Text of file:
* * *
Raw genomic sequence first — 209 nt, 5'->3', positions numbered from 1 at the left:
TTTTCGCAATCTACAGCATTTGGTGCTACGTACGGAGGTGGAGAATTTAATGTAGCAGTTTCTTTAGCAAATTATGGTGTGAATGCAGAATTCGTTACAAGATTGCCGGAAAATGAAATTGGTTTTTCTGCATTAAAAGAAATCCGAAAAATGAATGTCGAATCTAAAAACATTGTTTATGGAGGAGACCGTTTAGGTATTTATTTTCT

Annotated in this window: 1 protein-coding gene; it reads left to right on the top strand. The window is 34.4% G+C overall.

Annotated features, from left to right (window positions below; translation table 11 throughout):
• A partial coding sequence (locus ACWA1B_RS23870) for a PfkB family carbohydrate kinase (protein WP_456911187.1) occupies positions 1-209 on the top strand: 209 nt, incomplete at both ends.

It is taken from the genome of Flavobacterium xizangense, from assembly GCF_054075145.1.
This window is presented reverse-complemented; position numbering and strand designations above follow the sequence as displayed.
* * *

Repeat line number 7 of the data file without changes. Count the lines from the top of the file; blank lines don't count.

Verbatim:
This window is presented reverse-complemented; position numbering and strand designations above follow the sequence as displayed.